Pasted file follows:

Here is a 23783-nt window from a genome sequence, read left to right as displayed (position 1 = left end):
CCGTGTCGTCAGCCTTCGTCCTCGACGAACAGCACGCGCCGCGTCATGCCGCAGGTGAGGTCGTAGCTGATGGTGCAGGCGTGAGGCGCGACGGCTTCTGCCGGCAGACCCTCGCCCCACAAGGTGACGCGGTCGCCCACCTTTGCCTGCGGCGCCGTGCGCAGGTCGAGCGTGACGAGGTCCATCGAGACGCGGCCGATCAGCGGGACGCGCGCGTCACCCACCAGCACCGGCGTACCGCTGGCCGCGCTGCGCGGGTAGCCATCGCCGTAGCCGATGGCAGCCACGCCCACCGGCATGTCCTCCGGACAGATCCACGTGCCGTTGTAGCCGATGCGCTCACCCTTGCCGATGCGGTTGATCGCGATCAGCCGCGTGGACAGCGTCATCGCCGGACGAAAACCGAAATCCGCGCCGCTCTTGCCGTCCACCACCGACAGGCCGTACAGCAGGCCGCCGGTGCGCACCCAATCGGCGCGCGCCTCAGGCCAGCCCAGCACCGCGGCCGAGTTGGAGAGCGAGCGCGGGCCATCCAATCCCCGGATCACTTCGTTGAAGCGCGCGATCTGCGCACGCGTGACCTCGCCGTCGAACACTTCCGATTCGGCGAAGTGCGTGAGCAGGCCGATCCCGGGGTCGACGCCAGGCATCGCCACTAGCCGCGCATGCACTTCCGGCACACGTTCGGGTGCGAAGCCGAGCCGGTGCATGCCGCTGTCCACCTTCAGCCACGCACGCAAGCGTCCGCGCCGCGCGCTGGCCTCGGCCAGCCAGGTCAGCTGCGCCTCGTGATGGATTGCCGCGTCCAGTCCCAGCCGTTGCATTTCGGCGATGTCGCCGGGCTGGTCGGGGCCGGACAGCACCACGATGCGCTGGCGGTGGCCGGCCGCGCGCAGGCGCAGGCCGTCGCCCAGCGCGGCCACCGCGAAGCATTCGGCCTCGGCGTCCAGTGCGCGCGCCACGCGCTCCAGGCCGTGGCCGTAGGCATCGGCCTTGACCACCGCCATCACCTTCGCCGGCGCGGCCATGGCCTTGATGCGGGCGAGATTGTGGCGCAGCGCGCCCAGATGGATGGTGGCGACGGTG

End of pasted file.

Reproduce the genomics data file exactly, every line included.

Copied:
Here is a 23783-nt window from a genome sequence, read left to right as displayed (position 1 = left end):
CCGTGTCGTCAGCCTTCGTCCTCGACGAACAGCACGCGCCGCGTCATGCCGCAGGTGAGGTCGTAGCTGATGGTGCAGGCGTGAGGCGCGACGGCTTCTGCCGGCAGACCCTCGCCCCACAAGGTGACGCGGTCGCCCACCTTTGCCTGCGGCGCCGTGCGCAGGTCGAGCGTGACGAGGTCCATCGAGACGCGGCCGATCAGCGGGACGCGCGCGTCACCCACCAGCACCGGCGTACCGCTGGCCGCGCTGCGCGGGTAGCCATCGCCGTAGCCGATGGCAGCCACGCCCACCGGCATGTCCTCCGGACAGATCCACGTGCCGTTGTAGCCGATGCGCTCACCCTTGCCGATGCGGTTGATCGCGATCAGCCGCGTGGACAGCGTCATCGCCGGACGAAAACCGAAATCCGCGCCGCTCTTGCCGTCCACCACCGACAGGCCGTACAGCAGGCCGCCGGTGCGCACCCAATCGGCGCGCGCCTCAGGCCAGCCCAGCACCGCGGCCGAGTTGGAGAGCGAGCGCGGGCCATCCAATCCCCGGATCACTTCGTTGAAGCGCGCGATCTGCGCACGCGTGACCTCGCCGTCGAACACTTCCGATTCGGCGAAGTGCGTGAGCAGGCCGATCCCGGGGTCGACGCCAGGCATCGCCACTAGCCGCGCATGCACTTCCGGCACACGTTCGGGTGCGAAGCCGAGCCGGTGCATGCCGCTGTCCACCTTCAGCCACGCACGCAAGCGTCCGCGCCGCGCGCTGGCCTCGGCCAGCCAGGTCAGCTGCGCCTCGTGATGGATTGCCGCGTCCAGTCCCAGCCGTTGCATTTCGGCGATGTCGCCGGGCTGGTCGGGGCCGGACAGCACCACGATGCGCTGGCGGTGGCCGGCCGCGCGCAGGCGCAGGCCGTCGCCCAGCGCGGCCACCGCGAAGCATTCGGCCTCGGCGTCCAGTGCGCGCGCCACGCGCTCCAGGCCGTGGCCGTAGGCATCGGCCTTGACCACCGCCATCACCTTCGCCGGCGCGGCCATGGCCTTGATGCGGGCGAGATTGTGGCGCAGCGCGCCCAGATGGATGGTGGCGACGGTG